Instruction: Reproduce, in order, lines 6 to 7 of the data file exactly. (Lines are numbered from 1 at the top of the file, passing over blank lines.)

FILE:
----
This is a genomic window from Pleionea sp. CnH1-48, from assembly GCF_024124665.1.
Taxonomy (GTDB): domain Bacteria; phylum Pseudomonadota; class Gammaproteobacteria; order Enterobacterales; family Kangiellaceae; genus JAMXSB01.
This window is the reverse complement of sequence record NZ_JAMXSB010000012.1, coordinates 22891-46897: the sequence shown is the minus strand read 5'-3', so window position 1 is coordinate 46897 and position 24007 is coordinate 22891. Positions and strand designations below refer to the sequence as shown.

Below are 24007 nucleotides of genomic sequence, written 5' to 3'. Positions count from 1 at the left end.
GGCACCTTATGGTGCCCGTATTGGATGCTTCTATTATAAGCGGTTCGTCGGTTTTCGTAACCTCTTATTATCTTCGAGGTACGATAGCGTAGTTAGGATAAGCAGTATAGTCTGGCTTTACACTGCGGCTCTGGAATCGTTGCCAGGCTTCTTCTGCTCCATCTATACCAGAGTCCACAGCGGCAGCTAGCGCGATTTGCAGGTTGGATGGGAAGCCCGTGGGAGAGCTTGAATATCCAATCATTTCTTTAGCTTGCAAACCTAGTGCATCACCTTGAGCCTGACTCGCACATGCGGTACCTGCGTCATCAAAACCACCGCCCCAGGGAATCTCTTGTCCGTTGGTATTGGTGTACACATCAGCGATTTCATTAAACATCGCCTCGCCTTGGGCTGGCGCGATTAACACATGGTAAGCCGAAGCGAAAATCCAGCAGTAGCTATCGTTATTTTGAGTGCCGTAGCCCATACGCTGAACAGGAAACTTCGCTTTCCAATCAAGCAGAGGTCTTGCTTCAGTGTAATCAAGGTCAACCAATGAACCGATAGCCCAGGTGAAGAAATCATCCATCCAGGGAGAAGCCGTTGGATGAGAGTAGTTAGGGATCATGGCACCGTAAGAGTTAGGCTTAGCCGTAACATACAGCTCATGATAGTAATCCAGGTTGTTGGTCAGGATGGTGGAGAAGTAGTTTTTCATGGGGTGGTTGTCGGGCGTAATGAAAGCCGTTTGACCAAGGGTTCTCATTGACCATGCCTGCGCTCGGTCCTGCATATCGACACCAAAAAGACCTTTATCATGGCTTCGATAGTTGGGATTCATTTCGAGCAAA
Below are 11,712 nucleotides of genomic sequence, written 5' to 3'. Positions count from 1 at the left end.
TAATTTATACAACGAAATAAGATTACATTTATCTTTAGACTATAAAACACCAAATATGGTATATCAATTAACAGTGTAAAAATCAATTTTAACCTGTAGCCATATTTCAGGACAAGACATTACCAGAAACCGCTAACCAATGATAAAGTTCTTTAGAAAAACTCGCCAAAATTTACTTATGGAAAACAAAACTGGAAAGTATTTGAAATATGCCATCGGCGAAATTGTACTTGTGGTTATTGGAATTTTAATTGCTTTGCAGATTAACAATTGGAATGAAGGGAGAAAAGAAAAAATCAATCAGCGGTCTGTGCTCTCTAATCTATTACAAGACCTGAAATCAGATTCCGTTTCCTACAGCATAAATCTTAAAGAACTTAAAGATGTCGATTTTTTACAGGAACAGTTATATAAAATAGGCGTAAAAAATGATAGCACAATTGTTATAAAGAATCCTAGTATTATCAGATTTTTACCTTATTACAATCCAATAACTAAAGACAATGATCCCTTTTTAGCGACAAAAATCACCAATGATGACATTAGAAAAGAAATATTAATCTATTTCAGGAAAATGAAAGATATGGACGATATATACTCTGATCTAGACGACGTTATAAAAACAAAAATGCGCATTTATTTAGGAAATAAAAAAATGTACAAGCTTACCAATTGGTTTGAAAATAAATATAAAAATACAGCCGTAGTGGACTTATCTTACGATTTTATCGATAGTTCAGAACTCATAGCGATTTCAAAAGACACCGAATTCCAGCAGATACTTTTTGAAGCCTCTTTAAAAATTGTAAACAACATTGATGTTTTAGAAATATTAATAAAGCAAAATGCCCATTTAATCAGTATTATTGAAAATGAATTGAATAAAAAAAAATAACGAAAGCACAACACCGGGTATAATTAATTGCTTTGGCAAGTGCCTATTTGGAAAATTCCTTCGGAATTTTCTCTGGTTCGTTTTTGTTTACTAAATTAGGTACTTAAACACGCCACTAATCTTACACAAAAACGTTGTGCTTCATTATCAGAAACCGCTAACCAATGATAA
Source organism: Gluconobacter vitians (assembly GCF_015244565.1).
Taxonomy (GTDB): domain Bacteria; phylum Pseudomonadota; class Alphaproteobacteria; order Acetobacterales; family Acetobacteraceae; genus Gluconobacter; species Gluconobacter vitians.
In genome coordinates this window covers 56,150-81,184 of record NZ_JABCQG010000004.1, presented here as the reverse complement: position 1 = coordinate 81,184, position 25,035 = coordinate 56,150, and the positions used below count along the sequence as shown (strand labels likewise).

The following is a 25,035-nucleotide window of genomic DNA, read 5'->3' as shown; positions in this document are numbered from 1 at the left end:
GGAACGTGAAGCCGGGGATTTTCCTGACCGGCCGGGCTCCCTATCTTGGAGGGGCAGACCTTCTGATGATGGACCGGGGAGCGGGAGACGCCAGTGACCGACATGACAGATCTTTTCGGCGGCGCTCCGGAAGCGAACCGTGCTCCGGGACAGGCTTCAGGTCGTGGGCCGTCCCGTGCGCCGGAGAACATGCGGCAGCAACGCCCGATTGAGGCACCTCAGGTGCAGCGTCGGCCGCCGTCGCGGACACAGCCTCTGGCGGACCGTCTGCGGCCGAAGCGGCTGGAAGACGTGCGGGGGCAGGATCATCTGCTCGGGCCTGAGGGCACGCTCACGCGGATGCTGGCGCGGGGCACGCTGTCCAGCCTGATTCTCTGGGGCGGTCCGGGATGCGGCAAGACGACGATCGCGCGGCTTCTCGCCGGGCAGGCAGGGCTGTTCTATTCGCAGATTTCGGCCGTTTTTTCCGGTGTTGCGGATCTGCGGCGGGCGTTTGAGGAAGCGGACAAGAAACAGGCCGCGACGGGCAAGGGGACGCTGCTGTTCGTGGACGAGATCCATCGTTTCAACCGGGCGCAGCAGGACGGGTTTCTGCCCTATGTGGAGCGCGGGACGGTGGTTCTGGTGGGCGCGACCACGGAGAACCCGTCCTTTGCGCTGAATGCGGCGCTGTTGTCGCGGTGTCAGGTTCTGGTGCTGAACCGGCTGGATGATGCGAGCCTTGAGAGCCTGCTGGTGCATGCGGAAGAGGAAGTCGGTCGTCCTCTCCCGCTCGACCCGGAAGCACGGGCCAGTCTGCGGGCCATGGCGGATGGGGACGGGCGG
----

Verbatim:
Below are 11,712 nucleotides of genomic sequence, written 5' to 3'. Positions count from 1 at the left end.
TAATTTATACAACGAAATAAGATTACATTTATCTTTAGACTATAAAACACCAAATATGGTATATCAATTAACAGTGTAAAAATCAATTTTAACCTGTAGCCATATTTCAGGACAAGACATTACCAGAAACCGCTAACCAATGATAAAGTTCTTTAGAAAAACTCGCCAAAATTTACTTATGGAAAACAAAACTGGAAAGTATTTGAAATATGCCATCGGCGAAATTGTACTTGTGGTTATTGGAATTTTAATTGCTTTGCAGATTAACAATTGGAATGAAGGGAGAAAAGAAAAAATCAATCAGCGGTCTGTGCTCTCTAATCTATTACAAGACCTGAAATCAGATTCCGTTTCCTACAGCATAAATCTTAAAGAACTTAAAGATGTCGATTTTTTACAGGAACAGTTATATAAAATAGGCGTAAAAAATGATAGCACAATTGTTATAAAGAATCCTAGTATTATCAGATTTTTACCTTATTACAATCCAATAACTAAAGACAATGATCCCTTTTTAGCGACAAAAATCACCAATGATGACATTAGAAAAGAAATATTAATCTATTTCAGGAAAATGAAAGATATGGACGATATATACTCTGATCTAGACGACGTTATAAAAACAAAAATGCGCATTTATTTAGGAAATAAAAAAATGTACAAGCTTACCAATTGGTTTGAAAATAAATATAAAAATACAGCCGTAGTGGACTTATCTTACGATTTTATCGATAGTTCAGAACTCATAGCGATTTCAAAAGACACCGAATTCCAGCAGATACTTTTTGAAGCCTCTTTAAAAATTGTAAACAACATTGATGTTTTAGAAATATTAATAAAGCAAAATGCCCATTTAATCAGTATTATTGAAAATGAATTGAATAAAAAAAAATAACGAAAGCACAACACCGGGTATAATTAATTGCTTTGGCAAGTGCCTATTTGGAAAATTCCTTCGGAATTTTCTCTGGTTCGTTTTTGTTTACTAAATTAGGTACTTAAACACGCCACTAATCTTACACAAAAACGTTGTGCTTCATTATCAGAAACCGCTAACCAATGATAA